FanPost

First or Worst Bonks


In honour of a discussion between Holmovka, Pablo, Jen and Willj in the "First Races" thread, and with a very bonk-friendly race coming up on Sunday, I thought I'd create this post, in which I cordially invite you to recount the story of your first or worst bonk. I'll get things rolling . . .

This wasn't my first, but it was my worst. And it wasn't in a bike race, it was in an x-c ski race, well kind of an x-c ski gran fondo or sportive, which in skiing they call "loppets." Here's the thing: I wasn't even doing the full distance (52km), I was only doing the half-loppet (26km). It was in a hilly region just outside of Ottawa. I'd just gotten back into skiing after many years of not doing any skiing at all, I can't remember why. Anyways, it's cold (about -12C) and windy, but I figure I'll be warming up soon, so I decide not to wear gloves. (Did I mention I'd just gotten back into skiing after a long layoff? I should also mention that I had about 4 weeks of training in me.) There are literally thousands of people there -- it's Canada's entry in the world loppet series, there are people from all over the world. So, the gun goes off for my wave, and I immediately sprint to the front! I'm thinking, this is only going to take around 1.5 hours, I might as well go hard the whole way, I'd be fine doing that in a 1.5 hour bike ride.

We get to the first rest stop, where volunteers are handing out cups of tea, bananas, etc . . . and I storm right through. I almost want to yell "tassez-vous" -- get out of the way! in Quebec French -- I'm feeling so good! It's mostly flat at the beginning, but when the hills start, I'm fine, I've been training in a very hilly region. Then, at some point, I realize I'm all alone . . . it's just me and a teenage girl, who's skiing strong, her form is great.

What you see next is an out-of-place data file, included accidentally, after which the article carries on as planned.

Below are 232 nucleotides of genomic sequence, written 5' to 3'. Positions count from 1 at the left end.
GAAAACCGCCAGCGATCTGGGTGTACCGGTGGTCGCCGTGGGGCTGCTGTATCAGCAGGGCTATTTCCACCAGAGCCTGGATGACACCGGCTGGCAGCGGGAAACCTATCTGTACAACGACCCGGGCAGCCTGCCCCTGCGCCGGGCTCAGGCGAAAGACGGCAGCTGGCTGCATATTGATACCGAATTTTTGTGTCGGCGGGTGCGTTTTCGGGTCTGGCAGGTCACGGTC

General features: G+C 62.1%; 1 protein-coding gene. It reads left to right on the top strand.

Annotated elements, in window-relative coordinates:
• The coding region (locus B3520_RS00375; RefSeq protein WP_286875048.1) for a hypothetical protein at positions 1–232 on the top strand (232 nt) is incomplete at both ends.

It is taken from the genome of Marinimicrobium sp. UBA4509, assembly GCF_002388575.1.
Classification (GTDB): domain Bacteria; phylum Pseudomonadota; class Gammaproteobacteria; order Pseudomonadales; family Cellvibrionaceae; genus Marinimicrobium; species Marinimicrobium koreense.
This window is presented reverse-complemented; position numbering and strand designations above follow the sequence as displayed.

We ski side by side for a while, up and down the hills, and I'm thinking, "she's strong, it's everything I can do to keep up with her," but I'm holding my own. The downhills are the best, I'm able to distance her a bit on the downhills, all I hear is the "whooosh" of skis on snow. We're double-poling in beautiful symmetry: her, then me, then her, like clockwork. Fatigue starts to set in, but I'm thinking that we must be close to the finish, or so my body is telling me.

Then we come around a corner, and there's a sign that says something like "12km to go"! My whole body stiffens up, teenage girl immediately drops me, and I suddenly realize how tired I am. Also, how cold I am. Also, I haven't brought any water -- for some reason I got it into my mind that for a 26km bike ride, I wouldn't really need water, how different can it be for skiing . . .

Suffice it to say that I barely made it to the finish line (took about an hour longer than I thought it would), that my hands almost fell off from cold, that all the people I passed passed me back. But the best part was at the end. I see the line, hear the roar of the crowd (there actually was a roar of sorts -- despite the cold, there were plenty of people cheering us on), I look at the faces of the spectators, and notice that as they see me, they go from smiling to looking aghast. As I get to the line, a race official comes over, looks at me, and says "hey buddy are you ok?" I look at him, what a strange question, I think, and I try to say "I'm fine," but instead I say "ahturoughttt," to which he responds by yelling at another official: "Hey get a stretcher for this guy!" I somehow manage to tell him "Iwoneedastretcha," so he and the other official put my arms (I can barely feel my arms anymore, for about the last 8km I basically held them at my side and used only my legs) around their shoulders and take me to the first aid room.

In the first aid room there is an overly chatty doctor. "Have some coke! It's the best thing for people who bonk! Did you know that in every can of coke there are 12 teaspoons of sugar? It's crazy! Imagine how much sugar most Coke-drinkers ingest in a day! Boggles the mind doesn't it?" At some point, when he's off tending to someone else, I get to my feet, grab my skis, and leave.

At the bus stop (a friend has dropped me off in the morning, but she isn't able to pick me up), I meet a Swiss man. I learn that he is twice my age, and that he has done the full distance. "How did it go?" I ask. "Great," he says. "Too cold for skiing though." "Yeah," I respond. Then I look down at my feet. At some point, the bus comes ;)

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